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Subclinical Cardiovascular Disease in early Rheumatoid Arthritis and established Giant Cell Arteritis: Insights from Cardiovascular Magnetic Resonance Imaging

Erhayiem, Bara (2018) Subclinical Cardiovascular Disease in early Rheumatoid Arthritis and established Giant Cell Arteritis: Insights from Cardiovascular Magnetic Resonance Imaging. M.D. thesis, University of Leeds.

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Immune-mediated inflammatory diseases (IMID) are a group distinguished by specific pathways of immune-dysregulation that lead to inflammation, organ damage and dysfunction, of which Rheumatoid Arthritis (RA) and Giant Cell Arteritis (GCA) are two examples. An increased risk of cardiovascular disease (CVD) is observed in patients with IMID. Inflammation plays an important role in atherosclerosis. The inflammatory process has confounding effects on lipid and glucose metabolism, blood pressure and haemostatic factors. RA is a chronic inflammatory arthritis and one of the most common systemic autoimmune diseases affecting approximately 1% of the UK population. In RA, the risk of myocardial infarction (MI) is independent of, and incremental to, traditional CVD risk factors. CVD, as a direct result of the IMID process and independent of atherosclerosis can be an additional insult and seen in GCA. GCA is associated with an increased mortality mainly due to CVD, including aortic syndromes. Aortic involvement in GCA may manifest clinically as a syndrome of systemic inflammation without specific symptoms, or even be asymptomatic until aortic dissection or rupture supervenes with life-threatening consequences. The early identification of disease can benefit patients clinically by initiation of earlier disease modifying therapy, potentially reducing morbidity and mortality. Determining disease phenotype is important to develop effective screening strategies. This thesis aims to identify subclinical cardiovascular (CV) change using cardiovascular magnetic resonance (CMR) in the IMIDs of RA and GCA. It is also tested whether therapeutic interventions can modulate surrogate markers of CV outcomes in RA. Using CMR, this thesis demonstrates the presence of CV abnormalities in early RA (ERA) and established GCA. Changes in vascular function, myocardial tissue composition and ventricular geometry/performance are present in ERA, inferring an increased risk of CVD at the earliest stages of the RA disease continuum. There are thoracic aortic structural changes in established, treated, GCA. Dilatation of the thoracic aorta is common in GCA, with polymyalgic symptoms a possible risk factor. Patients with GCA also had increased aortic arterial stiffness than controls. CMR is able to detect subclinical CV change in asymptomatic ERA and established GCA patients without known CVD. Surrogate markers of CV events can be modulated in ERA with early aggressive RA therapy and CMR can identify silent aortic dilatation, associated with adverse outcomes, in GCA. CMR can aid the early and appropriate diagnosis of disease and complications, and potentially identify those at the highest risk of adverse outcomes.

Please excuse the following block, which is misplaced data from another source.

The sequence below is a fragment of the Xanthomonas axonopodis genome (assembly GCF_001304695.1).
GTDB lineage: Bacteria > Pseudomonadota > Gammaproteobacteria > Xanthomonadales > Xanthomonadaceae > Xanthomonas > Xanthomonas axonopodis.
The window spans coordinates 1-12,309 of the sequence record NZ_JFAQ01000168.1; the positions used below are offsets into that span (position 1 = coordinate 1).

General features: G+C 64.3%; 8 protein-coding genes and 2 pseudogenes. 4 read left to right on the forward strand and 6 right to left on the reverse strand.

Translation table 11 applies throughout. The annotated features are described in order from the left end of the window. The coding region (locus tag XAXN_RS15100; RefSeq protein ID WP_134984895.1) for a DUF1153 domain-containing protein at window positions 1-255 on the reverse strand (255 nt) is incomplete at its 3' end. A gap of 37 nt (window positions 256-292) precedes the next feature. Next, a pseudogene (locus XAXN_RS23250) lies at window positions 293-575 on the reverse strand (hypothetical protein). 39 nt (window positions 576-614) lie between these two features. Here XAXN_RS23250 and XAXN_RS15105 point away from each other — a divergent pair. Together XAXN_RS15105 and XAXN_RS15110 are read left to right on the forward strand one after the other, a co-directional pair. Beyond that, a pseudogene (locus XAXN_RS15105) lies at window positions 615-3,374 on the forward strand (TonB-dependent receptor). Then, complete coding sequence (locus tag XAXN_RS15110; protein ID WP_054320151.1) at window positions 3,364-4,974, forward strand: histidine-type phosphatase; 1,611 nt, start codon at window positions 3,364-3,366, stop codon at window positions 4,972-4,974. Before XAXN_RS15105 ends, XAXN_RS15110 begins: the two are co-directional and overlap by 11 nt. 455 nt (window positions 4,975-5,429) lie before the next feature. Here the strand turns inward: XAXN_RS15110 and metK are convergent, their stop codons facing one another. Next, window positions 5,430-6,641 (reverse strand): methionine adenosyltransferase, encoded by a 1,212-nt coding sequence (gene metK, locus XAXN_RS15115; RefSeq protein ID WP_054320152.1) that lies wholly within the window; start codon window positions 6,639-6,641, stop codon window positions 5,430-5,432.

Item Type: Thesis (M.D.)
Keywords: Cardiovascular Magnetic Resonance; Rheumatoid Arthritis; Giant Cell Arteritis; T1 Mapping; Extra-cellular volume; ECV; Aortic Distensibility; Immune-mediated inflammatory disease; Inflammation; Aortic dilatation; Cardiology; Rheumatology.
Academic Units: The University of Leeds > Faculty of Medicine and Health (Leeds) > Leeds Institute of Genetics, Health and Therapeutics (LIGHT)
Depositing User: Dr Bara Erhayiem
Date Deposited: 22 Jun 2018 11:03
Last Modified: 22 Jun 2018 11:03
URI: http://etheses.whiterose.ac.uk/id/eprint/20531

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